It’s funny, the guy from the elevator wasn’t from Hitschmann and once I told him I used to go to school there, he started asking me what I knew about the place. I named off a few people. One of them was a kid named Jay Krier. He told me Jay lived just north of town and offered up directions to his house. I declined the offer though. I’ve always been a little worried that Jay might still be mad at me for tearing up his dad’s alfalfa field. I’ll get to that later though, like always, I’m getting ahead of myself.
I probably should have started off today by saying that if you missed last week’s column, I’m telling a story about a Kansas ghost town named Hitschman and some of the people who lived there. This week is the second part of what will probably end up being a four part story about the place.
Alright then, where was I? Oh yeah, after the guy from the elevator and I talked for a while I told him I’d noticed the side door of the school was open and was wondering if he thought anyone would freak out if I went inside to get a few pictures. He told me to go ahead, just be careful. There had been a bunch of thugs living in it and were tearing the hell out of the place a few years back until the cops finally busted up their meth lab. He said there used to be signs warning about the chemicals but they’d been gone for a long time too.
I was thinking about that story as I walked back to the school and thinking about how sad it was but I wasn’t all that surprised either, not in today’s world anyway. Oh well, what do you do?
Just inside the front doors of the school is a big stairway that leads up to the classrooms. I stood there for a couple minutes thinking back to the last time I came down those stairs, I had no idea it would be 43 years before I’d be back.
As I climbed the stairs I noticed the water fountain and remember thinking it used to be a lot taller. Then I stepped into my old classroom. I stood in the same spot my desk used to be. I could almost hear Mrs. Seimpson taking roll call, leading us in the Pledge of Allegiance, and following that up by leading us as we recited the “Lord’s Prayer.” Now that’s something you’re not likely to hear nowadays. I noticed the closets we used to hang our coats in and thought to myself how upset she’d be if she saw how messed up they were today.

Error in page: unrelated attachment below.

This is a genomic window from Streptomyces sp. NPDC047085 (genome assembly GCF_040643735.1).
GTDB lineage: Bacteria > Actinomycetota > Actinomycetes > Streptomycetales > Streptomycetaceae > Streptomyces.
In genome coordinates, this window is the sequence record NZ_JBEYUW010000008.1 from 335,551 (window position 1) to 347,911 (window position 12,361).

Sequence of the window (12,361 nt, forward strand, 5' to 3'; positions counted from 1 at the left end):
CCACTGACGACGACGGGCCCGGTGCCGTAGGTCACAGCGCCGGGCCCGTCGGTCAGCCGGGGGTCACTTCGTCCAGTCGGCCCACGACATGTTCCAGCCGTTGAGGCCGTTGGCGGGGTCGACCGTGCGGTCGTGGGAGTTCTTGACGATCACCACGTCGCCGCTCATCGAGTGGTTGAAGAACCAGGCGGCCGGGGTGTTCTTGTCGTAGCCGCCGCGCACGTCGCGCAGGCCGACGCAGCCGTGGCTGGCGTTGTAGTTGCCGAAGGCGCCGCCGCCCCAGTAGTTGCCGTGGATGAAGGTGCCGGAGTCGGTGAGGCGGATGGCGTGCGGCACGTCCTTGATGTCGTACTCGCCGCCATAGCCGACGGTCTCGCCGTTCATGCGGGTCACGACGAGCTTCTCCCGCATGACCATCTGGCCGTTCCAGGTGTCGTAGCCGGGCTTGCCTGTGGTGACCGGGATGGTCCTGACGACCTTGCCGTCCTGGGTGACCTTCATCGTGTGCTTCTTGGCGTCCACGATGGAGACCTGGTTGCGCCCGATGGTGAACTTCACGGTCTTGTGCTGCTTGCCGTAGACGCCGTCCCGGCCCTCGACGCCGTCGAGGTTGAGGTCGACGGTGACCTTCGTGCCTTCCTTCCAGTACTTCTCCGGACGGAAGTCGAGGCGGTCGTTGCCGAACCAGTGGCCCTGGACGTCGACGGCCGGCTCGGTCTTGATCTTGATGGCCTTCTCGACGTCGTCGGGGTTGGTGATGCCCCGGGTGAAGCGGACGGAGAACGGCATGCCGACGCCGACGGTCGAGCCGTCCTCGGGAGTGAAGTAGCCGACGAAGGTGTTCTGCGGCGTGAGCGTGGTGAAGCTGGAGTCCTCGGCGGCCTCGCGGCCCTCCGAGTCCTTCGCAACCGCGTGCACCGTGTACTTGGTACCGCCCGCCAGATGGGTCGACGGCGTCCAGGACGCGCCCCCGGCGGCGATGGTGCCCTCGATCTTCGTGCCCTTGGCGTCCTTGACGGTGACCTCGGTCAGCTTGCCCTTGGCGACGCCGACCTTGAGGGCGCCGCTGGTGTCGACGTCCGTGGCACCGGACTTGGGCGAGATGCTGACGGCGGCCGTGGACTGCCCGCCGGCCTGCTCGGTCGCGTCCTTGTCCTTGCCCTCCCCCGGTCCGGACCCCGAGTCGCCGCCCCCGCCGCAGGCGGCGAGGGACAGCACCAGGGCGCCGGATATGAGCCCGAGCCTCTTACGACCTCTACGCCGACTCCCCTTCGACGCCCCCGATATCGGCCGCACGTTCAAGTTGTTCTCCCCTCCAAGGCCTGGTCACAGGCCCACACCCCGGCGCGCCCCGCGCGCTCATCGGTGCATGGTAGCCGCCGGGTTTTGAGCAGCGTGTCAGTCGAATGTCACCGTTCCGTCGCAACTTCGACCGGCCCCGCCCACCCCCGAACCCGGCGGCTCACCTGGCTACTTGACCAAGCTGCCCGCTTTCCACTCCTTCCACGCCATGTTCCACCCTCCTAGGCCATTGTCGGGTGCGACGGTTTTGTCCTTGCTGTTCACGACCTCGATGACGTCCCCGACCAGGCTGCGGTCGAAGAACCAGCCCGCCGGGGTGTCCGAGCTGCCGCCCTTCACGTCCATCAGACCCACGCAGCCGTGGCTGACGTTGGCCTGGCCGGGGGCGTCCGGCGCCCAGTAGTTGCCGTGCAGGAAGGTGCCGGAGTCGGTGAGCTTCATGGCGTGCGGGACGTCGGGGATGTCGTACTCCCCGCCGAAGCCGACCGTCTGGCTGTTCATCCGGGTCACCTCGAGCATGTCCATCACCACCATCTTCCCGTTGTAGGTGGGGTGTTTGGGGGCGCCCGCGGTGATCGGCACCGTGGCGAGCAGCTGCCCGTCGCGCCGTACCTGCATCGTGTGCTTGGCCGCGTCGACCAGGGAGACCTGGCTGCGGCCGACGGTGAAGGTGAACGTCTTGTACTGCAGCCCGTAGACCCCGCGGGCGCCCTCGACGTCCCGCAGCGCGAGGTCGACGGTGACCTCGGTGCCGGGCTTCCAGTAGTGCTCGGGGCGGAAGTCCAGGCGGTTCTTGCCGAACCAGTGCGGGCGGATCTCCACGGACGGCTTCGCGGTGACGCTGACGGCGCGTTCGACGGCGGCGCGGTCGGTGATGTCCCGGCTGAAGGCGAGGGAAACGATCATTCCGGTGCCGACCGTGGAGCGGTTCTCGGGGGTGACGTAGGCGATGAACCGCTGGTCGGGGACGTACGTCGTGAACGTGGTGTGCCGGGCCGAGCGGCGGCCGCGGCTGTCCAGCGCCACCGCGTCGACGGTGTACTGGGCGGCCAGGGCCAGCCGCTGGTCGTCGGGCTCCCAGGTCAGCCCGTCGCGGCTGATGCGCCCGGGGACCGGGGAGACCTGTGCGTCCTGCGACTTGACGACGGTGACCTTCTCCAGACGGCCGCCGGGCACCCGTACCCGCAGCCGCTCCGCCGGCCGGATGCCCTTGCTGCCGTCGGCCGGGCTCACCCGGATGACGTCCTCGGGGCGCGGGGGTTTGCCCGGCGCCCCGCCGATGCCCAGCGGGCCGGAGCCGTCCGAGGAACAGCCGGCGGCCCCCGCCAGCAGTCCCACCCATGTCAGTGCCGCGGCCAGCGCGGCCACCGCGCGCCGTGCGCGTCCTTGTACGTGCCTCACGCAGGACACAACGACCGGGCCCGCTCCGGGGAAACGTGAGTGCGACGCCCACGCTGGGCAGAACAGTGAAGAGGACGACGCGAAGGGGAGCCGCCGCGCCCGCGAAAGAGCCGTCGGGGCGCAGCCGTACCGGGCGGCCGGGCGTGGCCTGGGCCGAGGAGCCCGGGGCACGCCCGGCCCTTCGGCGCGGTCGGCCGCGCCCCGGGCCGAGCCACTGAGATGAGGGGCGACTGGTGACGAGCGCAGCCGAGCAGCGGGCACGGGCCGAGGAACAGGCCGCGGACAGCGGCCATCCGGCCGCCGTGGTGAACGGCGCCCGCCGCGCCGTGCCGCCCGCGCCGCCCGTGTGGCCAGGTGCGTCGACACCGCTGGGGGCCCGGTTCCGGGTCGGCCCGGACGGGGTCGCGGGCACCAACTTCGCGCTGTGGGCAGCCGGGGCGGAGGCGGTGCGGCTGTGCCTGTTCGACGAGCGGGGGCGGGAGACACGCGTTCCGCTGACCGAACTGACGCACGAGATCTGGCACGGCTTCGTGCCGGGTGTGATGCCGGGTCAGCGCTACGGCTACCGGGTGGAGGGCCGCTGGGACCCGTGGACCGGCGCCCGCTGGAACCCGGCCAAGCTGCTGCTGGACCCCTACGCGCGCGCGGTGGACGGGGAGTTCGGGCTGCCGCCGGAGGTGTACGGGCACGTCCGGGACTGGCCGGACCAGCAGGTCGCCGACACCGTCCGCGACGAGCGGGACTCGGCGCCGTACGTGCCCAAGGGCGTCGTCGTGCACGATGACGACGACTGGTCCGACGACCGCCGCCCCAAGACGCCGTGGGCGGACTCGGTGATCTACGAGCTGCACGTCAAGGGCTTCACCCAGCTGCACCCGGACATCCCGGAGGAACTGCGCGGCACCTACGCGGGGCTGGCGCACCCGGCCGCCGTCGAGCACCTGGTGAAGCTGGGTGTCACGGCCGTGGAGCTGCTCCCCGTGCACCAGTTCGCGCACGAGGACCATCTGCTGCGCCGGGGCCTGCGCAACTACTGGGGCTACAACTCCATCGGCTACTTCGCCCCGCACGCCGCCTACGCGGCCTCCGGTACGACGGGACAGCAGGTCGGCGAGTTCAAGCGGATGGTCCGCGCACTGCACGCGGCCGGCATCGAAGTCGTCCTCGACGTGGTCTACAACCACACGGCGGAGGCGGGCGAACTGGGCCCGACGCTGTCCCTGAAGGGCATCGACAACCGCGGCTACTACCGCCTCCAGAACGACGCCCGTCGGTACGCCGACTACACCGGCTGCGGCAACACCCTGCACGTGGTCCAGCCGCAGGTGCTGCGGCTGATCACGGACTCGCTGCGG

As I stood there I wondered what ever became of my old classmates. I went to school there for three years and each year there were five of us in our class. Besides myself there was Jay Krier, Artie Beck, Jerry Ney, and a girl but I can’t remember her name.
I walked out of my classroom out into the hallway. I went into the boy’s bathroom and yes, I know this is going to be gross but the urinal cracked me up. It used to be taller than I was. I went into the girl’s bathroom and realized this was the first time I’d ever been in there. I don’t know what the penalty for going into the girl’s bathroom would have been but I’m sure it would have severe in those days. I went into the “big kids” room. About the only thing I can remember about this room is it was where they kept the old Xerox machine. I always loved it when I got to help make copies of whatever we were copying. How many of you remember those old machines? Do you remember the smell of the ink? I just loved that.
I went down that stairway to the basement and the first thing I noticed was the stage. That old stage provided me with one of the most embarrassing moments of my young life. It was during one of our Christmas programs. We were singing that old Christmas Carroll that went “down through the chimney with ol’ St. Nick. You know the one. When we got to the part that went “up on the house top, “click, click, click.” Well, my job was to step forward and hit two sticks together with the beat. It was going so well too. I don’t know, maybe I got a little carried away but when I smacked my sticks together for the third and final time one of them broke in two. That by itself wouldn’t have so bad I guess. But I don’t know why that one piece just had to fly out into the crowd and hit a lady sitting in the front row on the leg. All I knew was that I wanted to die. But, the show must go on. And go on we did. At the other end of the basement was the kitchen and I could almost smell the home made dinner rolls they used to make.
Guys, I’m sorry but I’m going to have wrap it up. Next week we’re going to go over to Artie Beck’s house, then walk over to Frank and Bertha’s store for a pop. Remember, if you’re interested, you can join in on the conversation by going to my blog at www.rm235.blogspot.com. I’ve already heard from a man named Al who lived in Odin and is very familiar with the places I’m talking about. It doesn’t get any better than that. Hope all is well with you and yours.